NEA Arts Magazine

Esther Martinez

Native American linguist and storyteller, Ohkay Owingeh, New Mexico

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2006 NEA National Heritage Fellow Esther Martinez with daughter Josie, NEA Folk and Traditional Arts Director Barry Bergey, and NEA Chairman Dana Gioia

2006 NEA National Heritage Fellow Esther Martinez with daughter Josie, NEA Folk and Traditional Arts Director Barry Bergey (left), and NEA Chairman Dana Gioia (right) at the Library of Congress banquet. Photo by Tom Pich

Known as Poe Tswa (Blue Water) and Kooe (Aunt) Esther, master storyteller Esther Martinez was a much beloved tradition bearer of the Tewa people. New Mexico state folklorist Claude Stephenson succinctly summed up her contribution to Tewa culture: "She serves as the rock that has firmly anchored the ancient and the timeless stories of the people to the present and guaranteed their survival for the pueblo people of the future."

Martinez was raised by her grandparents in San Juan Pueblo, New Mexico (now called Ohkay Owingeh), where she was immersed in the pueblo's communal traditions. As an adult she became an advocate for the conservation of the Tewa language. Her efforts included storytelling, teaching, and the compilation of Tewa dictionaries for each of the six Tewa dialects. "When my grandfather said something that I didn't know," Martinez said about creating the dictionaries, "I would ask him and I would write it on a paper. It took me a long time."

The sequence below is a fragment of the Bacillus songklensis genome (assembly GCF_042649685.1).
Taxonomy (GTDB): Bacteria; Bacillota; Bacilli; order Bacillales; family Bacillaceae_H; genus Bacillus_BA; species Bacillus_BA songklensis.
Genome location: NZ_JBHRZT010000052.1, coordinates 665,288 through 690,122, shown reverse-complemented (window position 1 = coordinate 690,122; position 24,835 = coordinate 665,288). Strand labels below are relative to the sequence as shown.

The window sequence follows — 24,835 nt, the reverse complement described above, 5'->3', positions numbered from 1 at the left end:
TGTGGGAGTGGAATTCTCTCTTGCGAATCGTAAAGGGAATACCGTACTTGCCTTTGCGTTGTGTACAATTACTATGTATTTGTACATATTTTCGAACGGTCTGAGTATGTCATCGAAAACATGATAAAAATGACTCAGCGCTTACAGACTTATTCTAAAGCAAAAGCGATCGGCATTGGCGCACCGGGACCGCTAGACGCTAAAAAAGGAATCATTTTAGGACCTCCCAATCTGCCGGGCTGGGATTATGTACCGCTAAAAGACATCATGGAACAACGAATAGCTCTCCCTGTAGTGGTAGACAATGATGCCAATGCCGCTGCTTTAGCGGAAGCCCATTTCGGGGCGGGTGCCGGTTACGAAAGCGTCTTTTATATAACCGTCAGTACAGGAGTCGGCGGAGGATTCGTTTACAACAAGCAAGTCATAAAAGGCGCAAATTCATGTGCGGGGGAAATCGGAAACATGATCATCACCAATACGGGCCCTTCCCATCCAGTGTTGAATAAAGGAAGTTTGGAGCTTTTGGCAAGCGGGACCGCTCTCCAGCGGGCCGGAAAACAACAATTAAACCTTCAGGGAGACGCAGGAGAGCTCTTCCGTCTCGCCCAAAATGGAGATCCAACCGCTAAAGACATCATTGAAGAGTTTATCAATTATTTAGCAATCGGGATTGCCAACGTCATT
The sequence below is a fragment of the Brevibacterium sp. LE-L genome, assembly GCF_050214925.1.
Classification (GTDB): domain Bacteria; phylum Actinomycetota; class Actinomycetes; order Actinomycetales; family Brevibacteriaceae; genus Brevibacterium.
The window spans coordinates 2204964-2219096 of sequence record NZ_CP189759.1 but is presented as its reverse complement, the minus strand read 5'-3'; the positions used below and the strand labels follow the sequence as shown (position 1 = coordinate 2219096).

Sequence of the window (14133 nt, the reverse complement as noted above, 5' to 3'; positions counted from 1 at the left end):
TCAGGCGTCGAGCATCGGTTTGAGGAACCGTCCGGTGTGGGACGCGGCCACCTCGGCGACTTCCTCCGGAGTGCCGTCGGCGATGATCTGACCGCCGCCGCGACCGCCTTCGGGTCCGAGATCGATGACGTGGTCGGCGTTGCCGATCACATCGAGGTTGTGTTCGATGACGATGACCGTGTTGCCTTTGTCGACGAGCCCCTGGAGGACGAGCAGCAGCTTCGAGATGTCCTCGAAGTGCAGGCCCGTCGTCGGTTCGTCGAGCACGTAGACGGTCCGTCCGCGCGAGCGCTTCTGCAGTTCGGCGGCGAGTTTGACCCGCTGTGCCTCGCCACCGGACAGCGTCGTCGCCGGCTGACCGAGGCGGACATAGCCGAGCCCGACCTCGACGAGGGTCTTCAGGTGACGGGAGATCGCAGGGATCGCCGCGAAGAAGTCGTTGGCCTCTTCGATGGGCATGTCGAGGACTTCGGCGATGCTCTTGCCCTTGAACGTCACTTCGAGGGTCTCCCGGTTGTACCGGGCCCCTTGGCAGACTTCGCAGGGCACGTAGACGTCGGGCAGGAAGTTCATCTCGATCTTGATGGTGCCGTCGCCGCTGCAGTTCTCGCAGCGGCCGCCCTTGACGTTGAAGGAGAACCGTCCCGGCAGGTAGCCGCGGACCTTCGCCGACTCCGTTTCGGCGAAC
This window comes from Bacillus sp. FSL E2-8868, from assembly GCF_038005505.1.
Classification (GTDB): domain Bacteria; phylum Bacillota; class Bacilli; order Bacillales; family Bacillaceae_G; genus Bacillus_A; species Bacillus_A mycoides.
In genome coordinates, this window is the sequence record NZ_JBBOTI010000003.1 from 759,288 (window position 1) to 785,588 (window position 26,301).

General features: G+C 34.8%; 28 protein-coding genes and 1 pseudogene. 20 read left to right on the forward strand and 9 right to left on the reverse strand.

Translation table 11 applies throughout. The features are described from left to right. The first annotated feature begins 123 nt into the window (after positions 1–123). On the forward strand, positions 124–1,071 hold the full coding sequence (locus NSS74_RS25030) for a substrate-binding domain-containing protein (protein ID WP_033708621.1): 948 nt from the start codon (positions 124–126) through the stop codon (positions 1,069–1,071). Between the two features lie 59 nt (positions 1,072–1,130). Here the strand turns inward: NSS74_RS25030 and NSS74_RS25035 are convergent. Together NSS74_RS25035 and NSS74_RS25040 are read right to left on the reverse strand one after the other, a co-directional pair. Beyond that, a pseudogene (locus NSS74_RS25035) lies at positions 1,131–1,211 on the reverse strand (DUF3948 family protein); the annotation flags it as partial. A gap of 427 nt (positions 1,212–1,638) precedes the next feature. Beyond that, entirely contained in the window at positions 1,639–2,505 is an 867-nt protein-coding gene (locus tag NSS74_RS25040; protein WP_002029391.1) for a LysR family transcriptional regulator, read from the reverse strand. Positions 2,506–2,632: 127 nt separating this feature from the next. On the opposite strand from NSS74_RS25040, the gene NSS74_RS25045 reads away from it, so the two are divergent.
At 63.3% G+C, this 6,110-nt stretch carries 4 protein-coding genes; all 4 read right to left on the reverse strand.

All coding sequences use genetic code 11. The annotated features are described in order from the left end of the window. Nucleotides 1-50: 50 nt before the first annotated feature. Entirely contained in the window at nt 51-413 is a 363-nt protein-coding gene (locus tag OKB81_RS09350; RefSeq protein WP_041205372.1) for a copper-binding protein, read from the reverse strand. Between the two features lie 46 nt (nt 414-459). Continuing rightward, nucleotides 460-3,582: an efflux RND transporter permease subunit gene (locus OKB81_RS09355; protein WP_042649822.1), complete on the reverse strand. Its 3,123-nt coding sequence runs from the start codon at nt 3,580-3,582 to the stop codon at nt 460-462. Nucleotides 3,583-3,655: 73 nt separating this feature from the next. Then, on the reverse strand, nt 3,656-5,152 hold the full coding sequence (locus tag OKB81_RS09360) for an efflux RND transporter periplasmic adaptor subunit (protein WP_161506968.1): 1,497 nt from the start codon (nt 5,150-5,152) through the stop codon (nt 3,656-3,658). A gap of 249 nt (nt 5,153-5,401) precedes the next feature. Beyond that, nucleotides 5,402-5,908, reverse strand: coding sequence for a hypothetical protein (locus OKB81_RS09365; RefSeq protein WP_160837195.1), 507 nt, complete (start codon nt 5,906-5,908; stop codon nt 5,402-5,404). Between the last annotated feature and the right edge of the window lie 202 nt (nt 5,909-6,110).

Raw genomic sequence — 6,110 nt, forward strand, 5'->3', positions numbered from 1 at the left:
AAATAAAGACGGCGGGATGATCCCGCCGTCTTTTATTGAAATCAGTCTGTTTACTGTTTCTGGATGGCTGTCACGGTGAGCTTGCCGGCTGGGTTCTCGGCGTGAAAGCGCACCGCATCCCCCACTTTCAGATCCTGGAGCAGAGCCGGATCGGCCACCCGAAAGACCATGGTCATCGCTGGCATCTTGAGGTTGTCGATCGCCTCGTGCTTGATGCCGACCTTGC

In her late 70s, Martinez traveled throughout the U.S. with Storytelling International, for the first time telling her traditional stories in English to non-Tewa audiences. Martinez eagerly embraced her role as a tradition bearer, especially among the pueblo's young people. She said, "People still come to my house wanting help with information for their college paper or wanting a storyteller. Young folks from the village, who were once my students in bilingual classes, will stop by for advice in traditional values or wanting me to give Indian names to their kids or grandkids . . .This is my poeh (my path). I am still traveling."

Martinez was killed in an auto accident in September 2006 after attending the NEA National Heritage Fellowships ceremony in Washington, DC. During the awards ceremony on Capitol Hill earlier that week, she was joined by U.S. Representative Tom Udall (New Mexico–3rd District), who spoke eloquently of Martinez's contributions and presented her with a plaque. Chairman Dana Gioia noted upon learning of her passing: "New Mexico and the entire country have lost an eloquent link to our past. We can find solace in remembering her lifelong commitment to keeping her culture alive and vibrant. Our prayers are with Esther and her family -- and all those who have come to know and love her."

Congress has since passed the Esther Martinez Native American Languages Preservation Act of 2006. Introduced by U.S. Representative Heather Wilson (New Mexico–1st District), the bill authorizes the Department of Health and Human Services to award competitive grants to establish native language programs for students under the age of seven and their families to preserve the indigenous languages of Native American tribes.